Book Review: Mr. Mercedes

Posted by on Jun 5th, 2014 and filed under Columnists, Mckegg Collins. You can follow any responses to this entry through the RSS 2.0. Both comments and pings are currently closed.

mrmercedes us cover 197x300 Book Review: Mr. Mercedes Shrewsbury MassachusettsShrewsbury, Massachusetts- These days, it seems like all the hot authors are writing crime fiction. JK Rowling did pretty well for herself under her pen name Robert Galbraith (and the sequel to Cuckoo’s Calling, The Silkworm, is hitting bookstores soon so keep an eye out for that review vigilant reader). Now, Stephen King has decided to give tribute to the crime noir tales of James Cain and Elmore Leonard with his own macabre detective story: Mr. Mercedes.

One morning at a job fair, a Mercedes plows through the crowd of people waiting, killing eight and injuring many more. The killer was never caught. Months later retired cop Bill Hodges gets a letter from the killer that eluded him that day in the Mercedes. What follows is an intricate game of cat and mouse seen from both sides of the coin.

Mr. Mercedes is a thrilling and addictive read, simmering with the pulpy language that harken back to the dime novels King grew up reading. Though not the most original premise in fiction, King makes the story his own, taking us on a wild ride of twists and turns building to a surprising conclusion. King decides to implement a slow motion tragedy to the proceedings by presenting both the views of the detective and the killer he is trying to catch.

The characters King’s created are pretty good. The only characters that could have had more of a gradual build into the story are the two young teens that become Hodge’s partners, Jerome and Holly. Though fun to read, they suddenly get thrust into the spotlight a little too late into the plot. Hodges is a standard King hero, has most of the right answers, but never quite all of them. He makes for a rootable man on the verge of getting his life back, but his journey isn’t as fun as the man he’s trying to catch.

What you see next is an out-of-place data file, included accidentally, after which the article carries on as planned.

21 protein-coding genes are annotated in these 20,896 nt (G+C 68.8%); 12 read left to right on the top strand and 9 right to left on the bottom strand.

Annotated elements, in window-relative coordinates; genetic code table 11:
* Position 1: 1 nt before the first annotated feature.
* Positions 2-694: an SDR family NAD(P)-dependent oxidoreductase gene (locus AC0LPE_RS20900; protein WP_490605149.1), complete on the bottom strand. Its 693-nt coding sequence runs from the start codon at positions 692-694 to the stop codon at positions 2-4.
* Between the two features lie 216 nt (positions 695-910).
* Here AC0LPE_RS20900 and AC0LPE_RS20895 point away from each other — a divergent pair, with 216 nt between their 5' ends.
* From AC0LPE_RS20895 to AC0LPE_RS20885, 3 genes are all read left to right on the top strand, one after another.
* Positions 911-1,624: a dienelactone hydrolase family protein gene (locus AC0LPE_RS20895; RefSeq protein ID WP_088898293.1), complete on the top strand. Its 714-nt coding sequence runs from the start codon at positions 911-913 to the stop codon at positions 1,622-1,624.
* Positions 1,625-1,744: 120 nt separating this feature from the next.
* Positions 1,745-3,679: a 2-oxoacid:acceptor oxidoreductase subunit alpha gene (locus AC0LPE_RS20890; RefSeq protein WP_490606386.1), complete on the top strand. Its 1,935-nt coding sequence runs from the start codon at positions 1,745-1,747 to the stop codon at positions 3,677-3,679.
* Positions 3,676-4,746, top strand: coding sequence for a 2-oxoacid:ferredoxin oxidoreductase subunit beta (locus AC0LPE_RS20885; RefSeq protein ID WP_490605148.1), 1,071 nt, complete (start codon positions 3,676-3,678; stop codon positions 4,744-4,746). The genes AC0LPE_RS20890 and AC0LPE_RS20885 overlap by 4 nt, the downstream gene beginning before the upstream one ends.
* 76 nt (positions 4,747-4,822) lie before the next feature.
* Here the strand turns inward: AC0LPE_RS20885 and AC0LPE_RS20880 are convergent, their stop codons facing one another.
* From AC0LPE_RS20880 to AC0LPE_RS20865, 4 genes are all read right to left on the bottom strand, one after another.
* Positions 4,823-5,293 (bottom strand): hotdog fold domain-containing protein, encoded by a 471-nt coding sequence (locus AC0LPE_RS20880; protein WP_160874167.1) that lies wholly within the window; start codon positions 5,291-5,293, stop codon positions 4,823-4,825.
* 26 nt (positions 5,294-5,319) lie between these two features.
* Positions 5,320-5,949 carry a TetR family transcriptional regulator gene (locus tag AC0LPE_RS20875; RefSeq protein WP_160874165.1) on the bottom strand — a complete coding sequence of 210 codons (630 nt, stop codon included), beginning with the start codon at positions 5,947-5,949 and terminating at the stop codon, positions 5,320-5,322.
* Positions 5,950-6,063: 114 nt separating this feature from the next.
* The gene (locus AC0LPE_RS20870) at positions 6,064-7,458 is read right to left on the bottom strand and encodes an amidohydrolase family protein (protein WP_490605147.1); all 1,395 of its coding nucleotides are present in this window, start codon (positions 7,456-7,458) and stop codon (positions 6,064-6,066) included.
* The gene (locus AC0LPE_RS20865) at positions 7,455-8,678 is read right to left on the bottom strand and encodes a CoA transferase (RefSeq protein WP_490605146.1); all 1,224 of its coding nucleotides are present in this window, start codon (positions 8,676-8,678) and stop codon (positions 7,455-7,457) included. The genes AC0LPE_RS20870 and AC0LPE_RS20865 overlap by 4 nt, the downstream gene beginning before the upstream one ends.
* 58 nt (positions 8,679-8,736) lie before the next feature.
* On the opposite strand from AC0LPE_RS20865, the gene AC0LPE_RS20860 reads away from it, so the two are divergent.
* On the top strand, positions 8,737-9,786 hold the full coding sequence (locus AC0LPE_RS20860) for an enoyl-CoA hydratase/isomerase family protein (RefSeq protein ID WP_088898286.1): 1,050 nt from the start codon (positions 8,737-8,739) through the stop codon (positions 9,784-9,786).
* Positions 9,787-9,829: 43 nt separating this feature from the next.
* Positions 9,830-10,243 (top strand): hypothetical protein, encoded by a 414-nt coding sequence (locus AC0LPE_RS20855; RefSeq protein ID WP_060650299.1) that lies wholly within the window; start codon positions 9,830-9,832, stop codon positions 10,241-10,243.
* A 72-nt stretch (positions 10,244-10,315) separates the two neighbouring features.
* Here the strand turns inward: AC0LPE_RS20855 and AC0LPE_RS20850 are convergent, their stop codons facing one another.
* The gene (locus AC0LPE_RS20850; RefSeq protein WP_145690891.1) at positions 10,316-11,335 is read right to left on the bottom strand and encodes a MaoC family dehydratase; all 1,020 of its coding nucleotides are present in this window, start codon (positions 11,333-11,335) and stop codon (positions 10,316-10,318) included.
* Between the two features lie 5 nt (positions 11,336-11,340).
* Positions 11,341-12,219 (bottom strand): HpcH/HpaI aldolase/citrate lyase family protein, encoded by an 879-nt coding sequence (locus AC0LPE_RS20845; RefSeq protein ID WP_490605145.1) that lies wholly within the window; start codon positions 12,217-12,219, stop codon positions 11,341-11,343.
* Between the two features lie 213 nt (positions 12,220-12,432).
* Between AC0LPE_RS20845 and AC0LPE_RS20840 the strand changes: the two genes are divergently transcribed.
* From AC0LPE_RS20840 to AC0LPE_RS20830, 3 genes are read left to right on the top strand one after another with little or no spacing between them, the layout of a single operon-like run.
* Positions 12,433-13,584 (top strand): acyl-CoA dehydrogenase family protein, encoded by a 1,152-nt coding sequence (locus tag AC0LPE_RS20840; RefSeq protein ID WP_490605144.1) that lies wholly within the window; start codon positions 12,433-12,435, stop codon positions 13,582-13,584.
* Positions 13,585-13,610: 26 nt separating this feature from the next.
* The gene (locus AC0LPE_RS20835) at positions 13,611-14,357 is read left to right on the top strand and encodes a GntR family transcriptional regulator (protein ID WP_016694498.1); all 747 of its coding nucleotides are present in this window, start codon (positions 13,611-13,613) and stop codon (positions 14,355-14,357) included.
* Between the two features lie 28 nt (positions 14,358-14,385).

Following the disturbed Brady Hartfield is fascinating and he is one of the best King villains in recent memory. Hartfield is reminiscent of another of King’s beloved creations: Greg Stiltson. In fact, a lot of Mr. Mercedes’s structure is a lot like The Dead Zone: both stories of two men destined to be thrust together. For a moment it makes you fear that perhaps King’s well of creativity is starting to run dry, but when you least suspect it, he pulls you back in.

What makes Mr. Mercedes so fun to read is how unlike yet a lot like a Stephen King book. The genre is something that King is not completely used to writing, but fits into like Humphrey Bogart in a fedora. Showing us the bomb under the table and making us sweat about it is an old school style of suspense that is welcomed in this novel. It’s by no means the best novel King’s ever written, but it is a pulse-pounding adventure start to finish.

Mr. Mercedes is available in bookstores everywhere and at your local library

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